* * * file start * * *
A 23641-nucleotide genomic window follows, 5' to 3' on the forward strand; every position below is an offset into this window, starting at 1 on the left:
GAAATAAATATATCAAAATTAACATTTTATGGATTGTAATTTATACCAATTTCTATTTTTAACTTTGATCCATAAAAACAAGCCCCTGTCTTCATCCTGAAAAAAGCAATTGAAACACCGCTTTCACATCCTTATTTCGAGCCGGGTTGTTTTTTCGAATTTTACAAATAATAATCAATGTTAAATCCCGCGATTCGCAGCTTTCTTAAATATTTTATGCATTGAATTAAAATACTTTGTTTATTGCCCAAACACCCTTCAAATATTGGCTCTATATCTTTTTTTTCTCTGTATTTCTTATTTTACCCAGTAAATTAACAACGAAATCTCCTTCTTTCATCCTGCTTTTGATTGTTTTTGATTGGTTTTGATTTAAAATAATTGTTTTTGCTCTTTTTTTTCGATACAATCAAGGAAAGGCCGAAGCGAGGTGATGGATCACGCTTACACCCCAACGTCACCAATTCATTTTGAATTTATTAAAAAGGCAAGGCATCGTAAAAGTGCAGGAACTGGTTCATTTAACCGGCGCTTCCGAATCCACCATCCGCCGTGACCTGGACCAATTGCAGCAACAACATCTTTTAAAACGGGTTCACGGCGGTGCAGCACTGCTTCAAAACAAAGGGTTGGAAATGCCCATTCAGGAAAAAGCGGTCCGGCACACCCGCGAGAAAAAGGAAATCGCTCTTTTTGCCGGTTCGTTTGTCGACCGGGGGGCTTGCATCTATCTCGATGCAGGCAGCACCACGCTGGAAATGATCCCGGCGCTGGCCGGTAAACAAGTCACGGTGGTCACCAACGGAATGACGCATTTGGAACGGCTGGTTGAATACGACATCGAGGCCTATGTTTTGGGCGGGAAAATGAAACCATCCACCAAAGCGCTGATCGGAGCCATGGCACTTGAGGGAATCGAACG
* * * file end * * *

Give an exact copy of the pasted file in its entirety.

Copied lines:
A 23641-nucleotide genomic window follows, 5' to 3' on the forward strand; every position below is an offset into this window, starting at 1 on the left:
GAAATAAATATATCAAAATTAACATTTTATGGATTGTAATTTATACCAATTTCTATTTTTAACTTTGATCCATAAAAACAAGCCCCTGTCTTCATCCTGAAAAAAGCAATTGAAACACCGCTTTCACATCCTTATTTCGAGCCGGGTTGTTTTTTCGAATTTTACAAATAATAATCAATGTTAAATCCCGCGATTCGCAGCTTTCTTAAATATTTTATGCATTGAATTAAAATACTTTGTTTATTGCCCAAACACCCTTCAAATATTGGCTCTATATCTTTTTTTTCTCTGTATTTCTTATTTTACCCAGTAAATTAACAACGAAATCTCCTTCTTTCATCCTGCTTTTGATTGTTTTTGATTGGTTTTGATTTAAAATAATTGTTTTTGCTCTTTTTTTTCGATACAATCAAGGAAAGGCCGAAGCGAGGTGATGGATCACGCTTACACCCCAACGTCACCAATTCATTTTGAATTTATTAAAAAGGCAAGGCATCGTAAAAGTGCAGGAACTGGTTCATTTAACCGGCGCTTCCGAATCCACCATCCGCCGTGACCTGGACCAATTGCAGCAACAACATCTTTTAAAACGGGTTCACGGCGGTGCAGCACTGCTTCAAAACAAAGGGTTGGAAATGCCCATTCAGGAAAAAGCGGTCCGGCACACCCGCGAGAAAAAGGAAATCGCTCTTTTTGCCGGTTCGTTTGTCGACCGGGGGGCTTGCATCTATCTCGATGCAGGCAGCACCACGCTGGAAATGATCCCGGCGCTGGCCGGTAAACAAGTCACGGTGGTCACCAACGGAATGACGCATTTGGAACGGCTGGTTGAATACGACATCGAGGCCTATGTTTTGGGCGGGAAAATGAAACCATCCACCAAAGCGCTGATCGGAGCCATGGCACTTGAGGGAATCGAACG